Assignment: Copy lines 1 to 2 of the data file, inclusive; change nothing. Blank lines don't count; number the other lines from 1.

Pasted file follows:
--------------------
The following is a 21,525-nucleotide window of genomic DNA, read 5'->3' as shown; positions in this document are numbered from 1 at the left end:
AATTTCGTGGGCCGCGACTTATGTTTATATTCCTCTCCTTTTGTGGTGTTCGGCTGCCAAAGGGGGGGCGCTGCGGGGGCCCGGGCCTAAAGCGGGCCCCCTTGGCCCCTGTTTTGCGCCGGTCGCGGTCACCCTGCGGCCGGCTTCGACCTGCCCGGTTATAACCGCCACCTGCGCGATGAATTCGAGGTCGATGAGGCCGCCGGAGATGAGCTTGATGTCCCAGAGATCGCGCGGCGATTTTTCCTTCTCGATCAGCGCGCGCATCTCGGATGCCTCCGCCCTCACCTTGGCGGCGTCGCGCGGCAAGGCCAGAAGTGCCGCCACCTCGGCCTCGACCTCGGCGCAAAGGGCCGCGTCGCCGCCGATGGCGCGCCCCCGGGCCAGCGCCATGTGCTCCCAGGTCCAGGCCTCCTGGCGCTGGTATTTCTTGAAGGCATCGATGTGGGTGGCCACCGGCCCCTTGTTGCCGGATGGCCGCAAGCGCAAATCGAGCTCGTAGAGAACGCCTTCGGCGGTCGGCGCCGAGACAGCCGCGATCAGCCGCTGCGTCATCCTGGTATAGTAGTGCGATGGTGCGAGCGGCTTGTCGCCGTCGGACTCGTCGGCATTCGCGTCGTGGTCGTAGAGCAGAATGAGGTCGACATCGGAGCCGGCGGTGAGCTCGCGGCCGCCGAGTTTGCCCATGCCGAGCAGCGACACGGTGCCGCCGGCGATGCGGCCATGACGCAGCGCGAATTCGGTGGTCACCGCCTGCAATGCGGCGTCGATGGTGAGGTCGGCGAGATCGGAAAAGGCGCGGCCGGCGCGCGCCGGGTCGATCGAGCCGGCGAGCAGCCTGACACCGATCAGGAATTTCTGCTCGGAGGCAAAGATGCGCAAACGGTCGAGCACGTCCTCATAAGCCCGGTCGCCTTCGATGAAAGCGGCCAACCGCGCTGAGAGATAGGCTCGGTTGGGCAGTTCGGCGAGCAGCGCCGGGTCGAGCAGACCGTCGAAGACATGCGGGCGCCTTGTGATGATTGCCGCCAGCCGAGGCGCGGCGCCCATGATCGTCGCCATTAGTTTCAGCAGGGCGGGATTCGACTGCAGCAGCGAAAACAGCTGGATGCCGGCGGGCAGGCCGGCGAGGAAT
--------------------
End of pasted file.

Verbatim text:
The following is a 21,525-nucleotide window of genomic DNA, read 5'->3' as shown; positions in this document are numbered from 1 at the left end:
AATTTCGTGGGCCGCGACTTATGTTTATATTCCTCTCCTTTTGTGGTGTTCGGCTGCCAAAGGGGGGGCGCTGCGGGGGCCCGGGCCTAAAGCGGGCCCCCTTGGCCCCTGTTTTGCGCCGGTCGCGGTCACCCTGCGGCCGGCTTCGACCTGCCCGGTTATAACCGCCACCTGCGCGATGAATTCGAGGTCGATGAGGCCGCCGGAGATGAGCTTGATGTCCCAGAGATCGCGCGGCGATTTTTCCTTCTCGATCAGCGCGCGCATCTCGGATGCCTCCGCCCTCACCTTGGCGGCGTCGCGCGGCAAGGCCAGAAGTGCCGCCACCTCGGCCTCGACCTCGGCGCAAAGGGCCGCGTCGCCGCCGATGGCGCGCCCCCGGGCCAGCGCCATGTGCTCCCAGGTCCAGGCCTCCTGGCGCTGGTATTTCTTGAAGGCATCGATGTGGGTGGCCACCGGCCCCTTGTTGCCGGATGGCCGCAAGCGCAAATCGAGCTCGTAGAGAACGCCTTCGGCGGTCGGCGCCGAGACAGCCGCGATCAGCCGCTGCGTCATCCTGGTATAGTAGTGCGATGGTGCGAGCGGCTTGTCGCCGTCGGACTCGTCGGCATTCGCGTCGTGGTCGTAGAGCAGAATGAGGTCGACATCGGAGCCGGCGGTGAGCTCGCGGCCGCCGAGTTTGCCCATGCCGAGCAGCGACACGGTGCCGCCGGCGATGCGGCCATGACGCAGCGCGAATTCGGTGGTCACCGCCTGCAATGCGGCGTCGATGGTGAGGTCGGCGAGATCGGAAAAGGCGCGGCCGGCGCGCGCCGGGTCGATCGAGCCGGCGAGCAGCCTGACACCGATCAGGAATTTCTGCTCGGAGGCAAAGATGCGCAAACGGTCGAGCACGTCCTCATAAGCCCGGTCGCCTTCGATGAAAGCGGCCAACCGCGCTGAGAGATAGGCTCGGTTGGGCAGTTCGGCGAGCAGCGCCGGGTCGAGCAGACCGTCGAAGACATGCGGGCGCCTTGTGATGATTGCCGCCAGCCGAGGCGCGGCGCCCATGATCGTCGCCATTAGTTTCAGCAGGGCGGGATTCGACTGCAGCAGCGAAAACAGCTGGATGCCGGCGGGCAGGCCGGCGAGGAAT